Advice from Isocrates

In Ego is the Enemy, author Ryan Holiday includes a quote from a teacher in Athens named Isocrates around 374 B.C. who wrote a letter to a young man who had recently lost his father. Holiday includes several lines and pieces of advice from Isocrates, and one that stood out to me when reading Holiday’s book is the following, “Be slow in deliberation, but be prompt to carry out your resolves.”

 

Yesterday evening I attended a community group with my wife, and the ice breaker to start off was, “what is something you don’t often approach with an eternal perspective that you should.” I chose a light answer of traffic and other drivers who annoy us while driving, but others said things like career choices, money decisions, and other important decisions that can weigh us down and make our lives stressful. The quote from Isocrates reminds me of the ice breaker from last night in the sense that we should be more thoughtful yet deliberate in our actions. Thinking with an eternal perspective means to think about the meaning and value of a choice or decision today relative to the entire arc of humanity. It requires introspection, being honest about your choices, and trying to think not just about yourself but about those around you who will also be impacted by your decision. This is exactly what Isocrates was encouraging for the young man in his letter.

 

The advice from Isocrates contained another element beyond careful and honest consideration of our choices. To be prompt in carrying out our resolves requires that we be firm in the decisions we make and deliberate in our actions to realize our decisions. I have seen in myself a thousand instances where I have made a decision to follow a course of action, only to be slow in starting on the path I decided would travel. Inevitably, the longer I delay action and the slower I am to take the steps that I decided I would take, the more likely it is that my decision is forgotten and that I do nothing. Whether it is cleaning my garage, starting a new club to read academic journal articles, or double checking our finances to set up a surprise date night with my wife, I am often slow to do what I told myself I wanted to do, and frequently I don’t carry out the great plans in my head. The advice from Isocrates is very practical for our daily lives. Slow down our judgement and reactionary tendencies, but once a decision has been made, put full and deliberate efforts forward to bring those decisions to life.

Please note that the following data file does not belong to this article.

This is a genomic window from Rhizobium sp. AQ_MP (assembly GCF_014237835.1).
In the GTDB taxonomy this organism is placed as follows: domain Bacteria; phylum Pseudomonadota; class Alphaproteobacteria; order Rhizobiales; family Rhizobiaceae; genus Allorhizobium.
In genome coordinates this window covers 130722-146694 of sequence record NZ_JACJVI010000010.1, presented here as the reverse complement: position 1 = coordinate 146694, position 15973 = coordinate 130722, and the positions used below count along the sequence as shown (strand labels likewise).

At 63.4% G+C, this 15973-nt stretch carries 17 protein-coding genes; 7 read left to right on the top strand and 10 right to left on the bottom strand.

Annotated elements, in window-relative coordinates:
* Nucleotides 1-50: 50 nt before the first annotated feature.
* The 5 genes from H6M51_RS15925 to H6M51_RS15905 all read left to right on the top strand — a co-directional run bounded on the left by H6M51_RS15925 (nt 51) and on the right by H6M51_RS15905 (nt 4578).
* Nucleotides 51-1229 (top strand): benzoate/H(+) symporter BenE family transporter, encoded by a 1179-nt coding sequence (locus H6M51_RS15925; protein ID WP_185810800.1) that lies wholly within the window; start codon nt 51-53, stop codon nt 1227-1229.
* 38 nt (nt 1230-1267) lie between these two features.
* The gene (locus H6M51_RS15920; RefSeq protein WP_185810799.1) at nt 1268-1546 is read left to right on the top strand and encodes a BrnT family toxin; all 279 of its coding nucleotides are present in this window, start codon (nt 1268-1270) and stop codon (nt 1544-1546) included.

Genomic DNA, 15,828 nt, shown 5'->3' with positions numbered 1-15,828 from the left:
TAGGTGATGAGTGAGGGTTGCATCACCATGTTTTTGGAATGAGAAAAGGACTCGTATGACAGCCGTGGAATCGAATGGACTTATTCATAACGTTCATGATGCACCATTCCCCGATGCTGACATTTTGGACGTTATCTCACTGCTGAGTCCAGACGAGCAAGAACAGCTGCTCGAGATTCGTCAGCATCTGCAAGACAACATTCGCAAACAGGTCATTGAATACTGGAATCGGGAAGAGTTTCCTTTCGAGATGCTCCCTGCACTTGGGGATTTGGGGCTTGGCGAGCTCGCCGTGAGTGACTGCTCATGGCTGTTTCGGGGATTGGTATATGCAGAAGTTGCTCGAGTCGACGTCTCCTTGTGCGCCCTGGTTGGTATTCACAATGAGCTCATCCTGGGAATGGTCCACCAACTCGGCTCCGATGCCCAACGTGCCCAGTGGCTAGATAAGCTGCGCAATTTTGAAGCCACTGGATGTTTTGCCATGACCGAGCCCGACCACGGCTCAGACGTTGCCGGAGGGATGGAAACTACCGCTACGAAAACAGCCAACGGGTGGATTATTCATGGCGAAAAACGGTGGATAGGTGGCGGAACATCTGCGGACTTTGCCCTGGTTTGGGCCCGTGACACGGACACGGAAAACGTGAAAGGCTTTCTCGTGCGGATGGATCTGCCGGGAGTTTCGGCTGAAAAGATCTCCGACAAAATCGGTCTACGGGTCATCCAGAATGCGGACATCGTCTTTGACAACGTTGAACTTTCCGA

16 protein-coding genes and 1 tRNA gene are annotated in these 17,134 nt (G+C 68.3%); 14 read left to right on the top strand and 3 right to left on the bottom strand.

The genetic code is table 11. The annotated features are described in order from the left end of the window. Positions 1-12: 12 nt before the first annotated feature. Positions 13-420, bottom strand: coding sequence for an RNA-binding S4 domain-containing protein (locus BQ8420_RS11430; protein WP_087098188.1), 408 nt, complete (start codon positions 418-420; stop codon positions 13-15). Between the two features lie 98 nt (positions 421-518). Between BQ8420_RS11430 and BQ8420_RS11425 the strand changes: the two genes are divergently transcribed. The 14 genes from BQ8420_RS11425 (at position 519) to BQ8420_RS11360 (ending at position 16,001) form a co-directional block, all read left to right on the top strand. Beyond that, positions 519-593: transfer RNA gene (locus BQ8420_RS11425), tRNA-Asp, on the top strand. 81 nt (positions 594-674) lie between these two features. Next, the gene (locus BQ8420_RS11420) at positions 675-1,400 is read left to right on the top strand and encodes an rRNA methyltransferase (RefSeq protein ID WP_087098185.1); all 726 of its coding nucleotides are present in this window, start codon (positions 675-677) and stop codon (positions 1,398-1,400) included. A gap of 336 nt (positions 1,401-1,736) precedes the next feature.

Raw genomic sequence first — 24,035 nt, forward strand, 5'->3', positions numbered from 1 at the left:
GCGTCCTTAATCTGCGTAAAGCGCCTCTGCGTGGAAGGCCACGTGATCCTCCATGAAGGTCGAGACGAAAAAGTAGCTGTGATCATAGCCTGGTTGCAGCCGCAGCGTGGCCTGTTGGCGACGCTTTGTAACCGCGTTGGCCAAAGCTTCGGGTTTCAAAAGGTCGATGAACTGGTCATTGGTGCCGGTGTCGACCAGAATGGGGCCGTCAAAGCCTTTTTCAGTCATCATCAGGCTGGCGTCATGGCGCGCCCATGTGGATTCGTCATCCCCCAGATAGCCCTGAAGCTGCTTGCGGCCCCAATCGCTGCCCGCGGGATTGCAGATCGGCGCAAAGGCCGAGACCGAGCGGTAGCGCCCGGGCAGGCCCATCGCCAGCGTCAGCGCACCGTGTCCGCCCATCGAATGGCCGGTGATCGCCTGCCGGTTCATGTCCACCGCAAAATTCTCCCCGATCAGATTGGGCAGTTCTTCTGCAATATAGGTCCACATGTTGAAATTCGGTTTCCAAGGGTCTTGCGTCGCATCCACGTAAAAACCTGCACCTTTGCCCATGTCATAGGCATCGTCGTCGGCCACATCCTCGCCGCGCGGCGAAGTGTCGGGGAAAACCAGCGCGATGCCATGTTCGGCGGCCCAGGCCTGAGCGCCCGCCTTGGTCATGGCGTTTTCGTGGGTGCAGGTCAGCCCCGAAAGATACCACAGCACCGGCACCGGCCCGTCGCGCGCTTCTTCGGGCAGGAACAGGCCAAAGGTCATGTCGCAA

Negotiations

In his book Political Realism Jonathan Rauch describes the importance of negotiations in politics. The act of negotiating is the act of coalition building, finding support for an idea, position, or program among legislators with varied interests. Negotiation needs to be creative, with all options on the board. Within a negotiation, difficult subjects and ideas are discussed to try to understand the benefits, the costs, the target populations, and issues of equality or inequality. The process is messy and like human speech, often disorganized and free flowing.

 

In the United States Federal Government, negotiations within the legislature are supposed to take place out in the open. Committee meetings and hearings are supposed to be public. Negotiations and advisory sessions are televised and open to journalists and interested citizens via the internet. The goal behind an open government is simple, let the people see and know what our leaders are up to. We want to be able to view the negotiations so that we can ensure big businesses are not running the show and to make sure our elected officials are not trading money and votes for projects and bills that we don’t like. Most of all, we want to make sure our legislators are acting ethically and not in their own self-interest.

 

This system sounds nice when we wear our moral philosopher hat, but when we put on our real world pragmatist hat we can see that our open government requirements are in a way breaking the legislative process. If we force negotiations to be public and always visible, then legislators are constrained in what can be said and considered in a negotiation. I mentioned earlier that negotiations are messy and creative, and this process involves talking through half formed ideas and as a group considering extreme ideas that an individual may not want to raise on their own. Doing this can be damaging for an individual if filmed and rebroadcast out of context, but in the moment it can help build creativity and allow decision-makers to better understand the full range of possible impacts.

 

Rauch writes the following regarding our constraints of negotiations, “If negotiations among leaders are a key to effective governance, particularly in polarized times, then we need a less moralistic, more realistic sense of the conditions under which negotiations effectively take place.” Sometimes the nation needs to move forward with legislation that is incredibly unpopular within a few legislative districts. Bills can be toxic for a given senator or member of congress, and if they cannot negotiate in the dark, then on legislation they know must move forward despite its unpopularity back home, the legislator must take a stand against the bill. In this way, a small minority becomes more powerful, and important legislation is stalled. Sunshine is great in theory, but in actual governance, sunshine can become sand in the gears.